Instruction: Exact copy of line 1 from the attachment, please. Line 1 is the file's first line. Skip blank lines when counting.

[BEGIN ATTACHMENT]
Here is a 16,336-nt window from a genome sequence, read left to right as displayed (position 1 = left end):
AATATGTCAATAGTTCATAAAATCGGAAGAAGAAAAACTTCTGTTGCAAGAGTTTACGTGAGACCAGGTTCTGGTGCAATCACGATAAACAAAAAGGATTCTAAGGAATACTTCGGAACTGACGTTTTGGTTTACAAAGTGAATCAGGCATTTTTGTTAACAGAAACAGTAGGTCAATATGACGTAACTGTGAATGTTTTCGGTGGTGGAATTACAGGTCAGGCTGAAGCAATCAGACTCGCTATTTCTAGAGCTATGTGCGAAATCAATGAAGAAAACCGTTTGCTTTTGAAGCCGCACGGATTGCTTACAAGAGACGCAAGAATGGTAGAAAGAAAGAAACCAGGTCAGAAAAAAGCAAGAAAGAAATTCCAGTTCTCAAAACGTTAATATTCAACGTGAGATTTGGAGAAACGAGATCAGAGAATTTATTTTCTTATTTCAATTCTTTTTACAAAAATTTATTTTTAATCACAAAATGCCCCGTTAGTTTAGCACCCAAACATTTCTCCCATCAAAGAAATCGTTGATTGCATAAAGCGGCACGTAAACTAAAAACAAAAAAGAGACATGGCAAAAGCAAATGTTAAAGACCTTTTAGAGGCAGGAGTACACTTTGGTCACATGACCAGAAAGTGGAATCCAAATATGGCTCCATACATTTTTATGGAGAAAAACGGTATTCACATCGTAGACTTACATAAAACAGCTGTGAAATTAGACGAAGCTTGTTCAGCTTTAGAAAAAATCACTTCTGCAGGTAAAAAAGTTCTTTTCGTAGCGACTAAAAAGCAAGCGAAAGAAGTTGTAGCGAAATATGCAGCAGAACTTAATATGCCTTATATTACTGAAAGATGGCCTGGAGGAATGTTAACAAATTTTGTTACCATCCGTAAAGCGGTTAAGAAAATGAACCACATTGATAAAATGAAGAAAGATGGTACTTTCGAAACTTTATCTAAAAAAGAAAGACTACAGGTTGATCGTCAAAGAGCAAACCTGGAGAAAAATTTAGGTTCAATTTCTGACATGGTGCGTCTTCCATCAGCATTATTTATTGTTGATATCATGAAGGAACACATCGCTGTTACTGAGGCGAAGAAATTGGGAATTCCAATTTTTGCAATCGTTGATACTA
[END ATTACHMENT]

Here is a 16,336-nt window from a genome sequence, read left to right as displayed (position 1 = left end):